“I knew this was going to end in tears,” an anonymous man who phoned this newspaper on Friday morning mourned. “Ultimately, all politicians are the same.”
This was a voice of a man who couldn’t bear it any more. He says he has been sick for two months, but on voting day, he drove his car for the first time in two months and voted for Tonse Alliance.
He now sounds desolate, broken and down. And he is not alone.
Try as you may, there is no defending the unequivocal wrong signal the composition of Lazarus Chakwera’s first Cabinet sends: Appeasement, family dynasties, payback, political, uninspiring, same old politics, and same old faces.
Too much conflict of interest. How can minister regulate his own radio or mine? The entire integrity.
It’s a huge falling down from the height of the promise and hope of the celebrated inauguration speech, when Chakwera dazzled and left us all dreaming, inspired and believing. This writer for one, was left gobsmacked.
But words alone, no matter how eloquent, don’t matter to a people desperate for real change. And after being sold one dummy after another, one false promise after another, witnessed one false dawn after another, for 26 years, Malawians know better.
A Cabinet full of people with a chequered past. One that elevates some families into dominants, one that hardly masks the fact that political considerations, payback for support during the campaign, was more important than merit, hardly inspires confidence.
And then, the President has conjured up conflict of interest in certain appointments in a bewildering manner: appointing a mine owner as minister of mines, a broadcasting house owner as Minister of Information!
The explanation that he will be vigilant and ensure they don’t abuse office doesn’t even wash when their mere presence in office is already conflict of interest.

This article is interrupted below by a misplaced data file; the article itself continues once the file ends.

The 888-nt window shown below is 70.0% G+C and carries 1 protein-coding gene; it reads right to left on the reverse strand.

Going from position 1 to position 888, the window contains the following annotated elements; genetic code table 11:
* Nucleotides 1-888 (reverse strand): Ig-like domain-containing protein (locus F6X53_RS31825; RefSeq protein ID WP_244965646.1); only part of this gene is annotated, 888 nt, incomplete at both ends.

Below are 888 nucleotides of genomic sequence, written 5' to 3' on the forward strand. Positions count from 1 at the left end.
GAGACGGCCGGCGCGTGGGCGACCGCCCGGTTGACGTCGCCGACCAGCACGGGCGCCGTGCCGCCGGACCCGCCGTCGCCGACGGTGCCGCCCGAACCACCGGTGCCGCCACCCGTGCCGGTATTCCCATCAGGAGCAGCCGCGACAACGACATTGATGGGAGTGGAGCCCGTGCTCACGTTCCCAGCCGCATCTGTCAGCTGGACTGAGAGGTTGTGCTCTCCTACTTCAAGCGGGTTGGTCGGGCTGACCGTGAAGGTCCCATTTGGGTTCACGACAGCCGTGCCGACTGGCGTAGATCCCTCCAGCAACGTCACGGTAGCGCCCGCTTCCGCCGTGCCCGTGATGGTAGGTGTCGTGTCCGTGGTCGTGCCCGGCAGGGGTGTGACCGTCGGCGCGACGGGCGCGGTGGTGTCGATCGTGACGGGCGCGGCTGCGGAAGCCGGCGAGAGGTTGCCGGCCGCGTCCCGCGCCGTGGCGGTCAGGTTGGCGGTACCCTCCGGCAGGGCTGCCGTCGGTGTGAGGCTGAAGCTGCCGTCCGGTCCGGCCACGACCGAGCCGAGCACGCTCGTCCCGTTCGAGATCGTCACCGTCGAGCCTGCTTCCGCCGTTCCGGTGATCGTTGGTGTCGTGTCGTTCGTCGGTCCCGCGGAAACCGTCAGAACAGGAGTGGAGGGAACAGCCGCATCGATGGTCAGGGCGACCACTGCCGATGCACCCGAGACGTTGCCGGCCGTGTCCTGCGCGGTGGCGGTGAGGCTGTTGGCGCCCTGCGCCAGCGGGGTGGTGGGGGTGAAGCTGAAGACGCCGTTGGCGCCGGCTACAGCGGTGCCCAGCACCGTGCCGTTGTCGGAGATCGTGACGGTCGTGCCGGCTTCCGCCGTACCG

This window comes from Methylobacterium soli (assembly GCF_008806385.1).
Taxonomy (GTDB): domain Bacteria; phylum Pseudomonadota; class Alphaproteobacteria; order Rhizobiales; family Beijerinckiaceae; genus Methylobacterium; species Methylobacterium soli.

In the end, the sixth President of the country has failed to show that he is going to be any different. And that, cannot be glossed over by words. You cannot put any spin on the fact a rich couple, a son of a former president who left office in disgrace due to the worst corruption scandal in living memory, siblings from a family a former dictator, have been shooed in a cabinet that was supposed to be revolutionary. You can’t!
It smacks of both nepotism and patronage. Yes the same patronage that has breaded the corruption and cronyism of the past which that inauguration speech promised will be history.
We are still shaking our heads here because we know the president means well and gets it. We see he had good intentions too and see that in the selection of non-career politicians like Felix Mlusu, Michael Usi, Titus Mvalo, Gospel Kazako, Vera Kamtukule, Timothy Mtambo and others—which ordinary could have pleased those of us longing for change.
But now we have a bloated Cabinet –renegading on the campaign promise of a lean Cabinet—and these shoddy formulations spoiling everything.
Malawians detested the Muluzi and Mutharika dynasty aspirations and loathe to see that after marching in the street, voting en masse, the replacement is ridden with family ties too. Just what is wrong with our politicians?
Try as one may, you cannot paint these families ties with a blush of merit, for Malawians there are more deserving Malawians out there who could have been considered.
Those defending the President has asked for time—for patience—but for a country that is restless because the carnage has been going for so long, and they see the same patterns again, it cannot afford to seat, watch and wait.
And this is not the generation to take platitudes.
In politics, perception is everything. The President might genuinely believe both Abida and Sidik Mia, for example, deserve Cabinet posts on merit, but on the street, that doesn’t wash. People sees, rightly so, a rich family being rewarded for for its role in the campaign at a time many realise that Cabinet is a policy shaping organ vital to the rebuilding process.
Chakwera cannot afford to squander all the goodwill so early. The country, too, cannot afford another presidency gone to waste.
Yet there is something to hearten us. The president, in spite of this goof, has demonstrated in his short time in office that he is committed to servant leadership. In his inauguration speech, he promised to be a listening President, too. We—the columnist and Malawians— have had our say, we pray he has heard us.